I need advice on how to find and communicate with a hairstylist or barber.
October 30, 2004 10:09 PM   Subscribe

I need advice on how to find and communicate with a hairstylist or barber.

I've used the same hairdresser for most of my life. After moving, I got a few terrible haircuts after random walk-ins before I started making a monthly two-hour pilgrimage to the only person who understood what I wanted and knew how to deal with my hair. Now that she has moved, it's time for me to find someone else, and I have two problems.

First, I have no idea how to go about finding a hairstylist. I live in a college town, so all of my friends with good hair make treks similar to mine to get their hair done; I'm looking for someone local, so I can't ask them for advice. At the risk of sounding repressed, I just can't picture myself approaching a stranger and asking him where he gets his hair done.

Secondly, my experience has shown me that I'm incapable of describing how I want my hair to look to another person. Pictures would probably help, but I never had the foresight to take good pictures of my head after getting my hair cut. My hair is apparently pretty rare, because after pouring through reams of men's magazines, I haven't found a single picture of a guy with hair like mine. Ideally, I'd like to find somebody who can size up my hair and give me a flattering haircut: do people like this exist outside of large cities? If so, how do I find one? Any hair tips for an absolute beginner would be appreciated.
posted by Eamon to Clothing, Beauty, & Fashion (8 answers total) 1 user marked this as a favorite
Response by poster: Also, I know someone is bound to recommend either cropping my hair with clippers or shaving it completely. I've done the former many times, but I'm not going to do that again until nature leaves me no choice. Or if I get another terrible haircut.
posted by Eamon at 10:23 PM on October 30, 2004

One trick that someone mentioned on ask.mefi before is this: after you get a good haircut, ask the person who cut your hair what you should have asked for to get that exact haircut. They'll tell you the exact terms that set off the lightbulbs in a stylist's head. Then you can use the right terms when you go to someone who isn't two hours away.
posted by bcwinters at 11:15 PM on October 30, 2004

Don't go to Great Clips. That's my first advice. Also don't go to anywhere that's in a Wal Mart. (Well, I go there if I need a buzz cut, but not for anything else...)

I've always just suffered through some bad haircuts until I found a good stylist. Right now, I've had the great luck to have a Bishop's Barbershop (It's all indy rock and shit) open up in an area I frequent; there's one stylist there that does a passable job every time on my noggin. There's another that's quite simply an artist; he blends in a way that doesn't even look like your hair's blended.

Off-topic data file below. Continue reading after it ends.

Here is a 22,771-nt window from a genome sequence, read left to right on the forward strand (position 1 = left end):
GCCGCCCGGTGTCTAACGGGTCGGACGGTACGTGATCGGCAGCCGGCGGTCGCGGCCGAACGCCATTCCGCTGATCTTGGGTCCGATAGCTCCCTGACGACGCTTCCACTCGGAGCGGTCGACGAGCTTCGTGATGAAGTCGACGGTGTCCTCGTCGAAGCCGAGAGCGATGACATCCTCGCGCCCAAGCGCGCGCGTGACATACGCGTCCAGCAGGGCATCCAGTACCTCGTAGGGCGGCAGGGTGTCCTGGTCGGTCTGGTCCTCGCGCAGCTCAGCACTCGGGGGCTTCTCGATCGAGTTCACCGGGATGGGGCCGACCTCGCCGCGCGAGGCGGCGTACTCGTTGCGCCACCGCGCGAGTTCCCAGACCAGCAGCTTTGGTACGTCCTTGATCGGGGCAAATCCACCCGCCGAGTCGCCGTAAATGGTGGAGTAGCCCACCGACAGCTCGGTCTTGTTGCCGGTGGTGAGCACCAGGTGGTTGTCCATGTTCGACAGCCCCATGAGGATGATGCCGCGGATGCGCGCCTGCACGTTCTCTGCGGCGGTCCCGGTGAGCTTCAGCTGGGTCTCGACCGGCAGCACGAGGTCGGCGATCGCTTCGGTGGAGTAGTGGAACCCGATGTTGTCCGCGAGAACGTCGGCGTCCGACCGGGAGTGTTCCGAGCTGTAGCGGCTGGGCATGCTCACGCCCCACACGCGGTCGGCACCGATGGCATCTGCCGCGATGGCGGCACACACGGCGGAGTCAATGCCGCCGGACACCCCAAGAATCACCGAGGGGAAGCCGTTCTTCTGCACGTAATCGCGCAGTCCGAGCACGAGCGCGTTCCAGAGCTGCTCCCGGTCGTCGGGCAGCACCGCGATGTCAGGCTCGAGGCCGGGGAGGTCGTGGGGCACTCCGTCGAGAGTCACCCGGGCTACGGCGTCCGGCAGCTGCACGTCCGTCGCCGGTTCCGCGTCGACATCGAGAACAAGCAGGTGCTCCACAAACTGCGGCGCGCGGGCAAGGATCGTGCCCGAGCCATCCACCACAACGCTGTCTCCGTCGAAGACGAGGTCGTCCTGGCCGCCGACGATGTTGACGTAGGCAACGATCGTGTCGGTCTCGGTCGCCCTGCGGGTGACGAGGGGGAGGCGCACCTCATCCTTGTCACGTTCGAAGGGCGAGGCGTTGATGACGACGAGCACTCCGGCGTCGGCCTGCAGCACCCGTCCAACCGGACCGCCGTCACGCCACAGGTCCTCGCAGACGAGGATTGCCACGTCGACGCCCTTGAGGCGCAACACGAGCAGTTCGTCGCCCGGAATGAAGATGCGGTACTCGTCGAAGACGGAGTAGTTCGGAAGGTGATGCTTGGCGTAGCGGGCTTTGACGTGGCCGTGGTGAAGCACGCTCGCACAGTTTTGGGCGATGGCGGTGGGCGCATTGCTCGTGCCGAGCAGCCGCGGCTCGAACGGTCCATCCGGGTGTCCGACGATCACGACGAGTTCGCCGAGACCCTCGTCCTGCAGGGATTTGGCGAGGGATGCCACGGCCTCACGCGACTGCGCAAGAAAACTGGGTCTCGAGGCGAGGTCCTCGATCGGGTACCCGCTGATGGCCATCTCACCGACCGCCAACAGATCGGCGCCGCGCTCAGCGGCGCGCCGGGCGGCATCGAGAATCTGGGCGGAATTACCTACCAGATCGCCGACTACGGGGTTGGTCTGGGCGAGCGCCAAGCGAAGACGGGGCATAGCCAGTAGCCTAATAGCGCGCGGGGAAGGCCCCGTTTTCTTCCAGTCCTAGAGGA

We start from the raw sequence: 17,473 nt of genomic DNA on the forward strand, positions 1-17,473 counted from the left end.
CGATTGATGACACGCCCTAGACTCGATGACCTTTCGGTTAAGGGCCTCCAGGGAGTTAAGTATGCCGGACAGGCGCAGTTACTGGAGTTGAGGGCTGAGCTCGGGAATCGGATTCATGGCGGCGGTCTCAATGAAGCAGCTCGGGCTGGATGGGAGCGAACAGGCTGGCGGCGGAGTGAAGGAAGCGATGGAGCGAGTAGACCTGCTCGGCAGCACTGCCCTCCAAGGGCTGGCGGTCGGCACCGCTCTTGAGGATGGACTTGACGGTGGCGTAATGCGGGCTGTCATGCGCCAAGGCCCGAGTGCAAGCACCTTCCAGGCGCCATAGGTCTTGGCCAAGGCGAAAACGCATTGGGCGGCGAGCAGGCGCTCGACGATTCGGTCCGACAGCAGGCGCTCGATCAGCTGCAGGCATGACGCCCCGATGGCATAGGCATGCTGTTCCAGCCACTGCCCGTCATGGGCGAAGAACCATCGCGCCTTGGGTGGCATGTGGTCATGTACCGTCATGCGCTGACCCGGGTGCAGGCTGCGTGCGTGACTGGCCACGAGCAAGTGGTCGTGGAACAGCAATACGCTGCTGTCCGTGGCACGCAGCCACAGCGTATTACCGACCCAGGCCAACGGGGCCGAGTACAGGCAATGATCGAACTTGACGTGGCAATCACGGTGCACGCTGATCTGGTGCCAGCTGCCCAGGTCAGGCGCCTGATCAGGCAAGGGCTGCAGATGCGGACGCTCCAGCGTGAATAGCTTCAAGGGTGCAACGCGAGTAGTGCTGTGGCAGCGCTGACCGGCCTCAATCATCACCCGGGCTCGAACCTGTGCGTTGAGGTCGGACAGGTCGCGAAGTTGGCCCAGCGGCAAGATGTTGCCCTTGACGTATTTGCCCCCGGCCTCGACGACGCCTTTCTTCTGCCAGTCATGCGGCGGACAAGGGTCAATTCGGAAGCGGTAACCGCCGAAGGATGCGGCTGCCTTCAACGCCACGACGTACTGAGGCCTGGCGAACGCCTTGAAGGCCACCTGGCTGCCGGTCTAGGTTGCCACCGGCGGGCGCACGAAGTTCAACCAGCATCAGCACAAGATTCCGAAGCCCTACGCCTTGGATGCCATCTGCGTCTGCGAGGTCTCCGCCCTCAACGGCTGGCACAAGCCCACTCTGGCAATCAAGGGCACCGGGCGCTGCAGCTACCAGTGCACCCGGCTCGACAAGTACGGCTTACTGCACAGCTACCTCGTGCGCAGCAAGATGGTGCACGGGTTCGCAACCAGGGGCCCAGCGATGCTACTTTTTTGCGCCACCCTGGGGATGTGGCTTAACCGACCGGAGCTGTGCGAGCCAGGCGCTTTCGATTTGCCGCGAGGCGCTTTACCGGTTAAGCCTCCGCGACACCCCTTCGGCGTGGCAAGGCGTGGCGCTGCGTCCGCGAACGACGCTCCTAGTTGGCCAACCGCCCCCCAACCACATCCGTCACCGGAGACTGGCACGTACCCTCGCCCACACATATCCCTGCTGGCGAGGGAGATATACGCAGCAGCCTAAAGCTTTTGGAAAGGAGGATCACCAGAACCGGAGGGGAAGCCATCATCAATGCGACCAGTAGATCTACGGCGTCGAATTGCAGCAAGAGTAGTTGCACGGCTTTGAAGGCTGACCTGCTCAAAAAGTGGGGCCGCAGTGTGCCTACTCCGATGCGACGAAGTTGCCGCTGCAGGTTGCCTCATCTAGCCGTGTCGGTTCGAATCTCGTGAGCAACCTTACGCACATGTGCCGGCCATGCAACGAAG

Be careful with terms. Some stylists are self-trained and only went to the classes they absolutely needed to for the state certification; different stylists call different things by different names.
posted by SpecialK at 11:23 PM on October 30, 2004

I always try to get a hairdresser in his or her forties or fifties, and I never let anyone under 30 cut my hair. Experience counts, and nobody lasts in that job that long unless they're good at it.
posted by orange swan at 6:19 AM on October 31, 2004

I always consult a local magazine or newspaper's "best of" list--one of those annual features where they ask readers to vote on their favorite businesses.

It's also possible to ask your old stylist for a referral.

But, sometimes, cities just lack good stylists. My college town was like that when I lived there.
posted by profwhat at 7:01 AM on October 31, 2004

This is a good AskMe question! I have often wondered how my "shorter here" "keep this longish" translates to professional hair people. Many hair or beauty schools offer free haircuts, providing you're willing to "go under the knife" of someone less experienced (you are their experience). There is almost always an instructor present at these -- just in case questions arise.

In my personal experience, I have found that gay male hairdressers tend to be the best at translating my feeble instructions into something that looks good. This is from my very small personal sample of about 7 hairdressers in my entire life; when I get a good one, I stick with them until either I or they move.

I realize this doesn't mean all gay people make good hairdressers, or even that all gay hairdressers are good hairdressers. Like I said, it's just the experience I've had.

My GF usually takes a few pictures from magazines along and they work from those. I look forward to any good advice from people who have real working experience in the field.
posted by Civil_Disobedient at 8:02 AM on October 31, 2004

In areas of relatively uniform hair length (generally around the sides and back of the head), it can be specified in terms of the attachment on the clipper, which begins at #1 for very short and increases for greater length. As for the top parts of the head, I generally try to specify in terms of fraction (e.g. "half off") instead of the vague "medium-short, please."

I suspect working from a picture would be best, though I've never bothered to try.
posted by Krrrlson at 1:49 PM on October 31, 2004

I always try to get a hairdresser in his or her forties or fifties, and I never let anyone under 30 cut my hair. Experience counts, and nobody lasts in that job that long unless they're good at it.

I got a pretty awful haircut from a guy in his 40s once. Just chipping in.
posted by angry modem at 8:50 PM on October 31, 2004

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